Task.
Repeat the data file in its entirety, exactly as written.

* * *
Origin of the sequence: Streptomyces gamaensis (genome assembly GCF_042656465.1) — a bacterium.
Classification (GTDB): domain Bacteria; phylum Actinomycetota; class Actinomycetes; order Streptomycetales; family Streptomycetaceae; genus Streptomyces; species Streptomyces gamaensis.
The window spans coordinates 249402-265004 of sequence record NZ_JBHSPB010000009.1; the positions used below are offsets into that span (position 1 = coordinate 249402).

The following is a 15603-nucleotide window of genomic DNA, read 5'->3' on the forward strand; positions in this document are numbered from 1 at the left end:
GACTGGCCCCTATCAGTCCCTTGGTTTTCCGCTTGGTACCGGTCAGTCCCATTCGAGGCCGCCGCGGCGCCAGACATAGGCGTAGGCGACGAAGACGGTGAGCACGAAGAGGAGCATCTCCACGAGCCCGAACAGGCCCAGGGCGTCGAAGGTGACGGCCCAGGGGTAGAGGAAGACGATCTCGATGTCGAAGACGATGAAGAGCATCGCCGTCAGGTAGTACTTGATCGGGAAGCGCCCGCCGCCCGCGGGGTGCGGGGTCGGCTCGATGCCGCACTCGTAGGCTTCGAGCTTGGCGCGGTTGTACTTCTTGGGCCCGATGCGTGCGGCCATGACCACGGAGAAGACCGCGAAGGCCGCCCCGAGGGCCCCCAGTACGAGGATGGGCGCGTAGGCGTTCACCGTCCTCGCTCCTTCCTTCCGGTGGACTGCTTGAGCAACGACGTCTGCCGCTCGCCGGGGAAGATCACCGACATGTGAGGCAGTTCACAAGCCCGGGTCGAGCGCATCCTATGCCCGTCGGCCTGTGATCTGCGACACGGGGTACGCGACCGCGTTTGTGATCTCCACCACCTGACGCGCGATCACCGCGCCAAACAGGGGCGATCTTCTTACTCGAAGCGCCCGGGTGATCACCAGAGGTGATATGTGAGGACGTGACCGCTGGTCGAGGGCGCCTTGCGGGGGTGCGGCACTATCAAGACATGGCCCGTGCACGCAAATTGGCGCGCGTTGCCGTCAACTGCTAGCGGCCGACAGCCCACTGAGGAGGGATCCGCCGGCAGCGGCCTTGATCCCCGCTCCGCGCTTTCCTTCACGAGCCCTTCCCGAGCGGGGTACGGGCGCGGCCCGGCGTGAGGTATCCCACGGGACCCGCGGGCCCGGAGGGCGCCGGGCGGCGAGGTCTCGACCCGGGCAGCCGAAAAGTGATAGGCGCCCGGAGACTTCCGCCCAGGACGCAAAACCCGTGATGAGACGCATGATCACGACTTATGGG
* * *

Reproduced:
Origin of the sequence: Streptomyces gamaensis (genome assembly GCF_042656465.1) — a bacterium.
Classification (GTDB): domain Bacteria; phylum Actinomycetota; class Actinomycetes; order Streptomycetales; family Streptomycetaceae; genus Streptomyces; species Streptomyces gamaensis.
The window spans coordinates 249402-265004 of sequence record NZ_JBHSPB010000009.1; the positions used below are offsets into that span (position 1 = coordinate 249402).

The following is a 15603-nucleotide window of genomic DNA, read 5'->3' on the forward strand; positions in this document are numbered from 1 at the left end:
GACTGGCCCCTATCAGTCCCTTGGTTTTCCGCTTGGTACCGGTCAGTCCCATTCGAGGCCGCCGCGGCGCCAGACATAGGCGTAGGCGACGAAGACGGTGAGCACGAAGAGGAGCATCTCCACGAGCCCGAACAGGCCCAGGGCGTCGAAGGTGACGGCCCAGGGGTAGAGGAAGACGATCTCGATGTCGAAGACGATGAAGAGCATCGCCGTCAGGTAGTACTTGATCGGGAAGCGCCCGCCGCCCGCGGGGTGCGGGGTCGGCTCGATGCCGCACTCGTAGGCTTCGAGCTTGGCGCGGTTGTACTTCTTGGGCCCGATGCGTGCGGCCATGACCACGGAGAAGACCGCGAAGGCCGCCCCGAGGGCCCCCAGTACGAGGATGGGCGCGTAGGCGTTCACCGTCCTCGCTCCTTCCTTCCGGTGGACTGCTTGAGCAACGACGTCTGCCGCTCGCCGGGGAAGATCACCGACATGTGAGGCAGTTCACAAGCCCGGGTCGAGCGCATCCTATGCCCGTCGGCCTGTGATCTGCGACACGGGGTACGCGACCGCGTTTGTGATCTCCACCACCTGACGCGCGATCACCGCGCCAAACAGGGGCGATCTTCTTACTCGAAGCGCCCGGGTGATCACCAGAGGTGATATGTGAGGACGTGACCGCTGGTCGAGGGCGCCTTGCGGGGGTGCGGCACTATCAAGACATGGCCCGTGCACGCAAATTGGCGCGCGTTGCCGTCAACTGCTAGCGGCCGACAGCCCACTGAGGAGGGATCCGCCGGCAGCGGCCTTGATCCCCGCTCCGCGCTTTCCTTCACGAGCCCTTCCCGAGCGGGGTACGGGCGCGGCCCGGCGTGAGGTATCCCACGGGACCCGCGGGCCCGGAGGGCGCCGGGCGGCGAGGTCTCGACCCGGGCAGCCGAAAAGTGATAGGCGCCCGGAGACTTCCGCCCAGGACGCAAAACCCGTGATGAGACGCATGATCACGACTTATGGG